Three Up, Three Down

Just weeks shy of his 90th birthday, Bob Blum finally has done it.

The longtime Las Vegas 51s special assistant to the general manager (and Lady Rebels broadcaster) has written a book.

He has taken some of the stories he has been accumulating about the sports broadcasting business since the Harding administration and written them down on parchment, using a feather-tipped quill pen.

Actually, he used his computer. Blum’s book, “Started Talking at 11 Months … Still Talking” is available for $19.95 at the 51s gift shop at Cashman Field or through

The first story Blum tells is about the 1924 Rose Bowl featuring coaches Knute Rockne of Notre Dame and Pop Warner of Stanford. Knute Rockne and Pop Warner. When he was 4. Back when Max Blum would sneak his young son into Notre Dame games by hiding him inside his overcoat.

Some 86 years later, Robert J. Blum is still getting into games for free. And he’s still telling stories about them.

Not only has Blum been around long enough to remember Rockne and ol’ Pop Warner and four guys wearing leather helmets seated on the backs of horses outlined against blue-gray October skies, he once ordered a Cobb salad — from the man who invented it.

Blum knew a guy at Notre Dame who was dating Peggy Cobb, daughter of Bob, who owned the Hollywood Stars of the old Pacific Coast League. Bob Cobb also owned the famous Brown Derby restaurant, where Clark Gable was said to have proposed to Carole Lombard. And where the Cobb salad originated.

So when Blum found himself dining at Bob Cobb’s home one evening, and the host asked what he would have to eat, ordering a meat loaf sandwich seemed out of the question.

Blum recalls playing touch football on the beach in Lake Tahoe with Y.A. Tittle and Huge McElhenny and their wives, being part of the first fantasy football league, broadcasting baseball games for the El Centro Imperials of the old Sunset League — the Imperials’ owner, King Maljean, made a killing in the lettuce-growing business, Blum says, and who am I to argue? — and being introduced to Meyer Lansky in the valet parking line at the Dunes hotel-casino.

“Happy to meet you, Mr. Lansky,” Blum recalls on Page 28, before taking a step back “in case the sniper missed.”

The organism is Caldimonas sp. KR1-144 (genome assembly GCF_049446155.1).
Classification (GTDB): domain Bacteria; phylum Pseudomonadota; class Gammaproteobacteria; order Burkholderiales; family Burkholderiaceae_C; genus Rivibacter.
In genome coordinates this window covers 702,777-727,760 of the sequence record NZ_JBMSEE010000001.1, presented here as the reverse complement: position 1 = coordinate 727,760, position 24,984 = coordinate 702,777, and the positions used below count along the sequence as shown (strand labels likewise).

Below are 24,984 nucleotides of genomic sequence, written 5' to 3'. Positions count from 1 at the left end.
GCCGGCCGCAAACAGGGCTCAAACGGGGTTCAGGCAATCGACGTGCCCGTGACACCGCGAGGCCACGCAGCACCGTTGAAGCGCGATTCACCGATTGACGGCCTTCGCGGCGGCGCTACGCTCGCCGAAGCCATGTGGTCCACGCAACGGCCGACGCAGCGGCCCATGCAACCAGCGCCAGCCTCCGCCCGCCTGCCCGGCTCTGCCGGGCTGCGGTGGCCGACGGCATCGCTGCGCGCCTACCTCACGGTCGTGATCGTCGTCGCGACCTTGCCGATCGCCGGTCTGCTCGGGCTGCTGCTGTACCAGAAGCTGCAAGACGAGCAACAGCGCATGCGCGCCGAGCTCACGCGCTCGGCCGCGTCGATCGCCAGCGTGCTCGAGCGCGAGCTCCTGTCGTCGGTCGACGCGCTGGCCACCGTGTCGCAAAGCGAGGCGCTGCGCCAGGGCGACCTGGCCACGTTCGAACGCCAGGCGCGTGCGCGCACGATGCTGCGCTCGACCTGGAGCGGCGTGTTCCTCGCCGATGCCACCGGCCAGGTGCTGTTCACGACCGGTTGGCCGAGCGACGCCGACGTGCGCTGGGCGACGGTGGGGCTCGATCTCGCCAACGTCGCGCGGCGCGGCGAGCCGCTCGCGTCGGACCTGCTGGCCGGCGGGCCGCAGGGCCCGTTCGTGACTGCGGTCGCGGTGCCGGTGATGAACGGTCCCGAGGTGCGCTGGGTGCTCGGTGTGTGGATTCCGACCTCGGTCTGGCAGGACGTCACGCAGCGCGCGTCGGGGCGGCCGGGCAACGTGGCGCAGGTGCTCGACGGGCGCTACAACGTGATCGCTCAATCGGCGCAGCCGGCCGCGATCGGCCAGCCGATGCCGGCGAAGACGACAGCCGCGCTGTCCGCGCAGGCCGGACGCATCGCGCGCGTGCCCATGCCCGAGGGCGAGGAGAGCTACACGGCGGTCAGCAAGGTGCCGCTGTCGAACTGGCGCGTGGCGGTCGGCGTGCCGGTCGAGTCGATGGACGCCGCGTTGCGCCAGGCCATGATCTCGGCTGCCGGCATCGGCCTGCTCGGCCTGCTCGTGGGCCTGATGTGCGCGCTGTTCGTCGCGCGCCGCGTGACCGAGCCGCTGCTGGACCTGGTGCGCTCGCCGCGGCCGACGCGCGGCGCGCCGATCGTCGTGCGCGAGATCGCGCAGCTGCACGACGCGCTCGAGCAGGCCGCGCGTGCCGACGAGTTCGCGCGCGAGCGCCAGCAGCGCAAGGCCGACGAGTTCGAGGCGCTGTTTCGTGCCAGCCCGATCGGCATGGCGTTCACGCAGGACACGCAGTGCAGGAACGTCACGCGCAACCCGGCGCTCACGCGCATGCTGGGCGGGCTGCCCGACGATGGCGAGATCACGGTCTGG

There are stories about John Wooden and Jim Plunkett and Jerry Tarkanian and Bill King and Dan Pastorini and Dick Williams and Fred Biletnikoff and Don Rickles and Pete Newell and Reggie Jackson and John Madden and Harry Caray and Ken Korach and Don Logan and too many others to list. And Al Davis. There are lots of stories about Davis, the cantankerous owner of the Oakland Raiders, for whom Blum worked during the franchise’s formative years in the American Football League.

“He may order 10,000 copies (of the book), Blum said. “Or I may never be allowed into another Raiders game for as long as I live.”

With Bob Blum, there’s no telling how long that might be.


■ TIM CHAMBERS: The new UNLV baseball coach already has obtained oral commitments from five top local recruits and said last week he would be bringing back “The 335 Club,” the program’s unofficial booster club during the Fred Dallimore-Rod Soesbee eras. Chambers will build a new perch in left field — on top of the wall that former coach Jim Schlossnagle erected to keep the wind out, and the 335 Club from watching Rebels games for free. To paraphrase Maurice in that Heineken commercial: “The locals love Tim Chambers. And if you love the locals, by default, you love Tim Chambers.”

■ KATHY OLIVIER: Although she hasn’t yet turned around a UNLV women’s basketball program that really didn’t need much turning around in the first place, the Lady Rebels coach showed a sense of humor when she proclaimed herself coach of the “undefeated” Lady Rebels at the school’s inaugural All-Student-Athletes Meeting. The Lady Rebels’ first four games are against Southern Utah, San Diego, UNR and Oregon State, a program with more inner turmoil than Kirstie Alley’s digestive system. So there’s a possibility Olivier may still be undefeated Nov. 26.

■ KARAM OF NAZARETH: I have yet to see Karam Mashour, UNLV’s new basketball recruit from Israel, dunk a Matzah ball, much less a basketball. But if he has the chutzpah to make an impact as a freshman, he will become the second native of Israel to contribute to UNLV’s basketball fortunes, joining Iris Dinerman of Haifa, who played for the Lady Rebels from 1990 to 1994.


■ THE MAYOR WHO CRIED PROFESSIONAL SPORTS: Mayor Oscar Goodman said this past week an unnamed American League team was not interested in moving to Las Vegas after he said the week before that one most definitely was. In a shocking development, a $700 million, 45,000-seat domed stadium that doesn’t exist was said to be a small factor in the Yankees’ decision to stay in New York.

■ WAC SPORTS NETWORK: I thought this was a joke when it showed up in my e-mail box. It’s not. It debuts in selected Western Athletic Conference markets Sept. 18 when Utah State hosts Fresno State in football. The WAC might be going away, but if you get Channel 28 in Yakima, Wash., you’ll be able to watch Idaho play Western Michigan on Oct. 2, provided “Wayne’s World” doesn’t run long.

■ THE TEXAS DEPARTMENT OF LICENSING AND REGULATION: Antonio “Hands of Plaster” Margarito has been issued a license to fight Manny Pacquiao in another pay-per-view fleecing of the public at Cowboys Stadium. On the undercard of HBO’s Despicable Boxing After Dark, it’ll be Genghis Khan vs. up-and-comer Mel Gibson, along with a 10-round grudge match pitting Heidi Montag against former beau Spencer Pratt. The Ultimate Fighting Championship has issued a statement saying it still isn’t worried.

Las Vegas Review-Journal sports columnist Ron Kantowski can be reached at or 702-383-0352.

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